Change in restrictions
The most recent round of restrictions, which were scheduled to end this week, have been extended to Jan. 31.
There have also been changes to the self-isolation requirement for those who test positive for COVID. Starting this Friday, the changes are:
The new requirements are determined by a person’s age, household situation and vaccination status:
Fully vaccinated person or a child 11 years old or younger
- must isolate for a minimum of seven days following the onset of symptoms or a positive test if asymptomatic
- can leave isolation after Day 7 if there are no symptoms or symptoms are improving and there has been no fever for at least 24 hours
Unvaccinated or partially vaccinated person or a person who is immunocompromised
- must isolate for a minimum of 10 days
- can leave isolation after Day 10 if they no longer have symptoms or symptoms are improving and there has been no fever for at least 24 hours.
Isolation requirements apply regardless of the type of test taken (rapid test or lab-based PCR test).
Additionally, there have been changes to the protocols for those who are close contacts of people who have tested positive, as follows:
If a fully vaccinated person or child who is 11 or younger is identified as a close contact of a positive case:
- they should get tested 72 hours after exposure and watch for symptoms
- if they take a PCR test, no further testing is needed unless they develop symptoms
- if they take a rapid test, they should do a second rapid test 48 hours after the first.
Until they get their first negative test result, they should:
- stay at home except to go to school, work or child care
- work from home as much as possible
- practise physical distancing when at work or school, including while eating or drinking
- wear a properly fitted, three-layer mask
- only do essential activities such as getting groceries or prescriptions if there is nobody else who can do it for them.
For all others, including immunocompromised people who haven’t had a booster:
- they must immediately isolate for seven days
- they can leave isolation after two negative rapid tests done on Day 6 and Day 8 or after one negative PCR test done on Day 6 or 7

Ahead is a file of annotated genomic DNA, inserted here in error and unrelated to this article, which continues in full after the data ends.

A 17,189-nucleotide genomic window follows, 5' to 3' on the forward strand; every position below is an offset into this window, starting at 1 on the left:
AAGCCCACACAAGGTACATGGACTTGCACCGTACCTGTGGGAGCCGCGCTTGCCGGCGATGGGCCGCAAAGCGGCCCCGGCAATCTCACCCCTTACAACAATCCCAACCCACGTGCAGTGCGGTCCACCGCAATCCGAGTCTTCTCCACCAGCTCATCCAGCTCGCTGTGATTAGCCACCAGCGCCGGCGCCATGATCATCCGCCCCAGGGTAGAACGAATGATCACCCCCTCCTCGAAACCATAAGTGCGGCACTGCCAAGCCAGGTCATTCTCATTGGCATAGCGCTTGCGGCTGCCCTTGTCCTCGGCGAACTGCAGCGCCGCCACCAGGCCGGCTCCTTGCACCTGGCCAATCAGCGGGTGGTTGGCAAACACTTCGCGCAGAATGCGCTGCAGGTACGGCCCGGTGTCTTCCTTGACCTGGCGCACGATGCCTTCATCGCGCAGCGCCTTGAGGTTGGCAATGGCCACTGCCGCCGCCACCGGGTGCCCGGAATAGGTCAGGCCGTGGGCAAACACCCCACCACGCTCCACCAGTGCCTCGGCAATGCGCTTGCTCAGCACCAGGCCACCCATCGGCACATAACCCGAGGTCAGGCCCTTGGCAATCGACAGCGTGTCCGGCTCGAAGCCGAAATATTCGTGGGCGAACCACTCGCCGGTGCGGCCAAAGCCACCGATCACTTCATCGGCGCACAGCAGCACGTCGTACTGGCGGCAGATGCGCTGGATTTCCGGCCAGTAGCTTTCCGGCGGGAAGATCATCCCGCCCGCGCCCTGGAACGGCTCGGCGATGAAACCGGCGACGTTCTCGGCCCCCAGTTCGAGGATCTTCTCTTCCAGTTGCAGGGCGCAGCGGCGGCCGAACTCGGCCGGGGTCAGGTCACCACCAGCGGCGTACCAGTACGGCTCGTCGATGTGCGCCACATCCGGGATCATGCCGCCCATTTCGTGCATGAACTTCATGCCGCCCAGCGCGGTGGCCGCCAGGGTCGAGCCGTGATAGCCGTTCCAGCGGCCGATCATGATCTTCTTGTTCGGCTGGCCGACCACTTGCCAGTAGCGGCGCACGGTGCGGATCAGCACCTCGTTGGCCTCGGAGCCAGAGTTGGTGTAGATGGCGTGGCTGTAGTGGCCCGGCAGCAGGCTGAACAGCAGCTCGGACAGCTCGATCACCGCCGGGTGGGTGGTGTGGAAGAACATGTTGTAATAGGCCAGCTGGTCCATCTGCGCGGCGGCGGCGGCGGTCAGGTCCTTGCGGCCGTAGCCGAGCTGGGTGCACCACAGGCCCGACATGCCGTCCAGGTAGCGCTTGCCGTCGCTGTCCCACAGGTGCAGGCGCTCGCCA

- if symptoms develop, they must remain isolated and get tested.
Overview of today’s cases
Nova Scotia announced 842 new cases of COVID-19 today, Wednesday, Jan. 5. The new cases are people who received a positive PCR test result from a Nova Scotia Health lab; it does not include people who tested positive using a take-home rapid (antigen) test..
By Nova Scotia Health zone, the new cases break down as:
• 498 Central
• 141 Eastern
• 82 Northern
• 121 Western
There are now 45 people in hospital with the disease, eight of whom are in ICU. By age, those hospitalized are 26 to 98 years old, and the average age is 70.
Public Health is coming forward with better data on hospitalizations. Today, Houston said that the average stay in hospital is 5.4 days, and the Department of Health tells me that since Dec. 8 there have been 86 people hospitalized because of COVID.
The hospitalization figure is for those who are admitted to hospital because of COVID. It does not include those who were admitted to hospital for other reasons but tested positive for COVID as part of the admissions screening, nor those who contracted COVID in any of the several hospital outbreaks listed below.
According to Public Health, of those in hospital:
- 5 (11.1%) have had a third dose of COVID-19 vaccine
- 24 (53.3%) are fully vaccinated (two doses)
- 2 (4.4%) are partially vaccinated
- 14 (31.1%) are unvaccinated
Only 11% of the population is unvaccinated.
There is a new outbreak at Camp Hill, and fewer than five patients have tested positive.
There are new cases in the outbreaks at Northside General, New Waterford Consolidated, and the Victoria General, with a total of fewer than five patients testing positive at each site.
There are ongoing outbreaks at the Halifax Infirmary, Dartmouth, Victoria General (a second ward), St. Martha’s, New Waterford Consolidated (a second ward), and Cape Breton Regional, with fewer than 12 positive cases at each site.